What's known on the subject? and What does the study add? The negative impact of AAS abuse on male fertility is well known by urologists. The secondary hypogonadotropic hypogonadism is often highlighted when AAS and fertility are being discussed. On the other hand, the patterns of use, mechanisms of action and direct effects over the testicle are usually overseen. The present study reviews the vast formal and "underground" culture of AAS, as well as their overall implications. Specific considerations about their impact on the male reproductive system are made, with special attention to the recent data on direct damage to the testicle. To our knowledge this kind of overview is absolutely unique, offering a distinguished set of information to the day-by-day urologists. For several decades, testosterone and its synthetic derivatives have been used with anabolic and androgenic purposes. Initially, these substances were restricted to professional bodybuilders, becoming gradually more popular among recreational power athletes. Currently, as many as 3 million anabolic-androgenic steroids (AAS) users have been reported in the United States, and considering its increasing prevalence, it has become an issue of major concern. Infertility is defined as the failure to achieve a successful pregnancy after 12 months or more of regular unprotected intercourse, with male factor being present in up to 50% of all infertile couples. Several conditions may be related to male infertility. Substance abuse, including AAS, is commonly associated to transient or persistent impairment on male reproductive function, through different pathways. Herein, a brief overview on AAS, specially oriented to urologists, is offered. Steroids biochemistry, patterns of use, physiological and clinical issues are enlightened. A further review about fertility outcomes among male AAS abusers is also presented, including the classic reports on transient axial inhibition, and the more recent experimental reports on structural and genetic sperm damage.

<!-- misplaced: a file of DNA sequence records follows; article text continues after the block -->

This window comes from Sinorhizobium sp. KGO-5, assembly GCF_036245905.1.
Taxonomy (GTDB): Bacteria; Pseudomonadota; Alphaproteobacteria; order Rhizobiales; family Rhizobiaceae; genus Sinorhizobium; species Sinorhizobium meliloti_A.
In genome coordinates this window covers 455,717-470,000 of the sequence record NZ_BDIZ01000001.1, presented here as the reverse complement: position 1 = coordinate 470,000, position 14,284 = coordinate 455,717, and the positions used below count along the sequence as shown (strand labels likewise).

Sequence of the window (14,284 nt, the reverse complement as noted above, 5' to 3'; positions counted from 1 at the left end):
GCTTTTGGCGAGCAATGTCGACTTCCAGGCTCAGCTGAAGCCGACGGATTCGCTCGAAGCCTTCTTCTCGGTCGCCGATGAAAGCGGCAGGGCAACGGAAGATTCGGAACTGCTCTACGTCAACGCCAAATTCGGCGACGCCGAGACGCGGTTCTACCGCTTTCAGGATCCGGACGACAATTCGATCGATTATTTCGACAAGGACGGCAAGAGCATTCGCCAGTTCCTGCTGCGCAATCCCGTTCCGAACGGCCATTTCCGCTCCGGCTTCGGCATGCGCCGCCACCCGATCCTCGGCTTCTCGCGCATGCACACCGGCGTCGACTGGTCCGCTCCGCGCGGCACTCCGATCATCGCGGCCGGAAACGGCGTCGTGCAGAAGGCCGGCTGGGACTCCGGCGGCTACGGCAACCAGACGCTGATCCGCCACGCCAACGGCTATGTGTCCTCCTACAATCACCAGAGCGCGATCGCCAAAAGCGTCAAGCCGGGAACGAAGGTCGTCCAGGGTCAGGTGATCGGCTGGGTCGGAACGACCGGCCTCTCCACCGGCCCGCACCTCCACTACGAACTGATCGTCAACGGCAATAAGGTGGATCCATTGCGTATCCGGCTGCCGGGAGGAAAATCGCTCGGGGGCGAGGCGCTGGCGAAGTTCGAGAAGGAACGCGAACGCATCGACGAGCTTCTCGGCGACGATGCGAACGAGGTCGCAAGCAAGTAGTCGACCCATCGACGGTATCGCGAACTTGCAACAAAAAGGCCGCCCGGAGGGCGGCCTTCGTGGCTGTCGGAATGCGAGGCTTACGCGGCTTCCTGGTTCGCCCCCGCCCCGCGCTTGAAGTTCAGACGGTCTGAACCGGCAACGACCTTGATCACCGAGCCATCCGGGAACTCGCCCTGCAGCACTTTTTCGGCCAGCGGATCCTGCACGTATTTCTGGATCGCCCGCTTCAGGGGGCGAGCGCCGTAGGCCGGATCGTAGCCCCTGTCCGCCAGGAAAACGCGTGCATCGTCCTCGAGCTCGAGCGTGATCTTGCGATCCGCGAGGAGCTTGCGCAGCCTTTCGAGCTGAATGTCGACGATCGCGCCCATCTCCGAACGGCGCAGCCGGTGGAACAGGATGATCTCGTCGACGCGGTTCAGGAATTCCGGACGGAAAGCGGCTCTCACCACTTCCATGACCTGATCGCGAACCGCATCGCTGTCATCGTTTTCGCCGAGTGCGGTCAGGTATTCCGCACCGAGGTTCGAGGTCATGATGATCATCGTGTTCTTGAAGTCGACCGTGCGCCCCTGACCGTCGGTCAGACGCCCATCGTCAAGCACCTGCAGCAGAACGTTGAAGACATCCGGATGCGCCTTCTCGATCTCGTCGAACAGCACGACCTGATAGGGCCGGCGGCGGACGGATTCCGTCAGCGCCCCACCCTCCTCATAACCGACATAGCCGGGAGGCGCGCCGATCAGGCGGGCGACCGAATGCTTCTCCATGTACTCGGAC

Anabolic steroid and peptide hormones or growth factors are utilized to increase the performance of athletes of professional or amateur sports. Despite their well-documented adverse effects, the use of some of these agents has significantly grown and has been extended also to non-athletes with the aim to improve appearance or to counteract ageing. Pre-clinical studies and epidemiological observations in patients with an excess of hormone production or in patients chronically treated with hormones/growth factors for various pathologies have warned about the potential risk of cancer development and progression which may be also associated to the use of certain doping agents. Anabolic steroids have been described to provoke liver tumours; growth hormone or high levels of its mediator insulin-like growth factor-1 (IGF-1) have been associated with colon, breast, and prostate cancers. Actually, IGF-1 promotes cell cycle progression and inhibits apoptosis either by triggering other growth factors or by interacting with pathways which have an established role in carcinogenesis and cancer promotion. More recently, the finding that erythropoietin (Epo) may promote angiogenesis and inhibit apoptosis or modulate chemo- or radiosensitivity in cancer cells expressing the Epo receptor, raised the concern that the use of recombinant Epo to increase tissue oxygenation might favour tumour survival and aggressiveness. Cancer risk associated to doping might be higher than that of patients using hormones/growth factors as replacement therapy, since enormous doses are taken by the athletes often for a long period of time. Moreover, these substances are often used in combination with other licit or illicit drugs and this renders almost unpredictable all the possible adverse effects including cancer. Anyway, athletes should be made aware that long-term treatment with doping agents might increase the risk of developing cancer.